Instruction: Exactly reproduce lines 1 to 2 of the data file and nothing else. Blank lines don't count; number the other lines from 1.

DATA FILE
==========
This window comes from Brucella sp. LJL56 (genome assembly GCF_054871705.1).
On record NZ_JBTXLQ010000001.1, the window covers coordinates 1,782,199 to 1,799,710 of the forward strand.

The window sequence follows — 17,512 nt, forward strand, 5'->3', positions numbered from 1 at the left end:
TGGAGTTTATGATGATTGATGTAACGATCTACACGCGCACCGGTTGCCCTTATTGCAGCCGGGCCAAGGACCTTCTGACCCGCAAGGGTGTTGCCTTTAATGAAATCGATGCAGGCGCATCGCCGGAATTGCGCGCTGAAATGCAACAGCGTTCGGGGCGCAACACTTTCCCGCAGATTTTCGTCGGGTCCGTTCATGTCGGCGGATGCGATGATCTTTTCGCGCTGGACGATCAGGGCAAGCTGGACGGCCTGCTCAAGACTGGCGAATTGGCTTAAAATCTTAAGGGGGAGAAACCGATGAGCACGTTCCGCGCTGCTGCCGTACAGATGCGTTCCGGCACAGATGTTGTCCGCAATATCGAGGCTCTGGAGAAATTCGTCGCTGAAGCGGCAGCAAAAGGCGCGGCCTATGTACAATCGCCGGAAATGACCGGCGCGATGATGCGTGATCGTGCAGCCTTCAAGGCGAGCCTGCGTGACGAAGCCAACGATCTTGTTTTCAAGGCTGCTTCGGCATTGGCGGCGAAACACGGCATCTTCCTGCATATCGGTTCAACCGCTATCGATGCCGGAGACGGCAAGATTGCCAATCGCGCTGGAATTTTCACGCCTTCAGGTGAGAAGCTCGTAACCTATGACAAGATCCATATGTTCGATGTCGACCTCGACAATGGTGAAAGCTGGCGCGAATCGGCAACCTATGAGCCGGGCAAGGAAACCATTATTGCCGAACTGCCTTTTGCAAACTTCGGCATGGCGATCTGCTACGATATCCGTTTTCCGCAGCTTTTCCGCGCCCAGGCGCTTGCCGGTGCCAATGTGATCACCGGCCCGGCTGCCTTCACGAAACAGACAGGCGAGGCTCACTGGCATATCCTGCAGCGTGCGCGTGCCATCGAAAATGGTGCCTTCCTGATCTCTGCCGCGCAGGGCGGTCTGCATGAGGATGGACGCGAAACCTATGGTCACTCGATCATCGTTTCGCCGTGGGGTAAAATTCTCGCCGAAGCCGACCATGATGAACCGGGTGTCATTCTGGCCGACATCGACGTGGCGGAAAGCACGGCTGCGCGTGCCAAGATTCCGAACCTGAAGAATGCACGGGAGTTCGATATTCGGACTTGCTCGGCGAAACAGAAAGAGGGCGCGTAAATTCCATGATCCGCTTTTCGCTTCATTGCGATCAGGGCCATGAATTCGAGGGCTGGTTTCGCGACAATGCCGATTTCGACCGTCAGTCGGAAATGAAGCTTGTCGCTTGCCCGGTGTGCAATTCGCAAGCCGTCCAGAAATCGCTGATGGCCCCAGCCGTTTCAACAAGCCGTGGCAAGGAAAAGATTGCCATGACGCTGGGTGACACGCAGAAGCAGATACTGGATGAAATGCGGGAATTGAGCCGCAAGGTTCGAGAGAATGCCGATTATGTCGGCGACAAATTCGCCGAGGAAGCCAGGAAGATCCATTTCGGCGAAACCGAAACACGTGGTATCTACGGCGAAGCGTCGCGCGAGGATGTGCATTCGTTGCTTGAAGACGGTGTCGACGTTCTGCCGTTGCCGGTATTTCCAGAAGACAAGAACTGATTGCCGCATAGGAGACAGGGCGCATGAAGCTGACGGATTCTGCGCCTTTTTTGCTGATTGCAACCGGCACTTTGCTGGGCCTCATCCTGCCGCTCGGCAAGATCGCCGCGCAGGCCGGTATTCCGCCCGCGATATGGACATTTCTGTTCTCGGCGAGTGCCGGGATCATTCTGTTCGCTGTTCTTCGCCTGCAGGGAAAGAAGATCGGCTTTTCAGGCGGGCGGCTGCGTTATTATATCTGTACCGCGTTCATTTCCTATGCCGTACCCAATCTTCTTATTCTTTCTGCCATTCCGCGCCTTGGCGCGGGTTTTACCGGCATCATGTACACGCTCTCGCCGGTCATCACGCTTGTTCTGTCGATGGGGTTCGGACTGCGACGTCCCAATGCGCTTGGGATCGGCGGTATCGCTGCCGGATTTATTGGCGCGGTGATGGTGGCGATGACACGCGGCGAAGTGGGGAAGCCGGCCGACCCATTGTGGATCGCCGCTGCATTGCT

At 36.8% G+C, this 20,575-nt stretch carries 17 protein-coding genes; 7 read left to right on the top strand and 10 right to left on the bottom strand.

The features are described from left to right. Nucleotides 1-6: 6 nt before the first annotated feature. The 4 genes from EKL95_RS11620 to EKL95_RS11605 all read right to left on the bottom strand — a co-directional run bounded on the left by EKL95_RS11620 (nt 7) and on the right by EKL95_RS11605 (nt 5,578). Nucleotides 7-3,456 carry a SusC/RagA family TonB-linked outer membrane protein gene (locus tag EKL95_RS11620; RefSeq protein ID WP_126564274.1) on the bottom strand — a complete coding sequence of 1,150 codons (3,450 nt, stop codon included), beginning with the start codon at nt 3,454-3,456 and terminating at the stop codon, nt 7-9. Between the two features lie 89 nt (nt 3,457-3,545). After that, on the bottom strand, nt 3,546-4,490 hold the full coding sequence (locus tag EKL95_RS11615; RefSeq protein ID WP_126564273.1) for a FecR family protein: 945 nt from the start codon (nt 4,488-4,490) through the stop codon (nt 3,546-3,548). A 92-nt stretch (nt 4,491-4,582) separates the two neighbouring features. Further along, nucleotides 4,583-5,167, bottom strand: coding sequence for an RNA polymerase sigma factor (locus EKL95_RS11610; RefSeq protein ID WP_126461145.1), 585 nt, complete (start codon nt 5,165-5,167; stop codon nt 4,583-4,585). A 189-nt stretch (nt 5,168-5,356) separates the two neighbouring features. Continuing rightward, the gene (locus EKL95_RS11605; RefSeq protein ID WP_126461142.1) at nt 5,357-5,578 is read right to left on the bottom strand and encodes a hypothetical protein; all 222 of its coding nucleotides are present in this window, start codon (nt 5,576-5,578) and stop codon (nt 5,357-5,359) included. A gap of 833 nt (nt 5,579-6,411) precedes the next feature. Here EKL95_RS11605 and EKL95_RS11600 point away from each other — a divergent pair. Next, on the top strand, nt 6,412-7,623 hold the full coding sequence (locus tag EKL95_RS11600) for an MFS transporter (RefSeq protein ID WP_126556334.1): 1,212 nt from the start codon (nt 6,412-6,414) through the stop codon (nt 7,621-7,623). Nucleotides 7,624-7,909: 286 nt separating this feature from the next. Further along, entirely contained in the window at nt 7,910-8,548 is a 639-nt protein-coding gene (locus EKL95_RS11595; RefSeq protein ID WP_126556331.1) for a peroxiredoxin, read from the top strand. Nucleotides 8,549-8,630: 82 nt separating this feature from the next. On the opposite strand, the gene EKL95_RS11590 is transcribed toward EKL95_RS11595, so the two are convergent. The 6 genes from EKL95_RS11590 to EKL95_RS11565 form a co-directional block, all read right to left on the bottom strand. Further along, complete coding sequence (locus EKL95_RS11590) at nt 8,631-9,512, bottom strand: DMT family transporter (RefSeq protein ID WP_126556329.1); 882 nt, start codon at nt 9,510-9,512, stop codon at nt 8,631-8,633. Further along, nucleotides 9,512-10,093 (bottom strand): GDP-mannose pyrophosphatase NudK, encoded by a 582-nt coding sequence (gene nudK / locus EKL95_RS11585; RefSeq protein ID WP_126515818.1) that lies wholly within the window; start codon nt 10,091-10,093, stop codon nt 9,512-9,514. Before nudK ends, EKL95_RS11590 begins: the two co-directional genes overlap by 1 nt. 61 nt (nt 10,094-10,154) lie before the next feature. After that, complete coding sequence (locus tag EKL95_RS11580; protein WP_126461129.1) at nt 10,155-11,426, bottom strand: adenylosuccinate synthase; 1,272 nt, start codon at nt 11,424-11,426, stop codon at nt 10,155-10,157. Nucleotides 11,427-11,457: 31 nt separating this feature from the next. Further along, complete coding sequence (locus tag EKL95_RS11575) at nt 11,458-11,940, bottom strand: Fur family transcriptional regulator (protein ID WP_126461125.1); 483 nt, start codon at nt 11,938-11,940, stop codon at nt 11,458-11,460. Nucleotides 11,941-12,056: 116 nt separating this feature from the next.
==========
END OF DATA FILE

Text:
This window comes from Brucella sp. LJL56 (genome assembly GCF_054871705.1).
On record NZ_JBTXLQ010000001.1, the window covers coordinates 1,782,199 to 1,799,710 of the forward strand.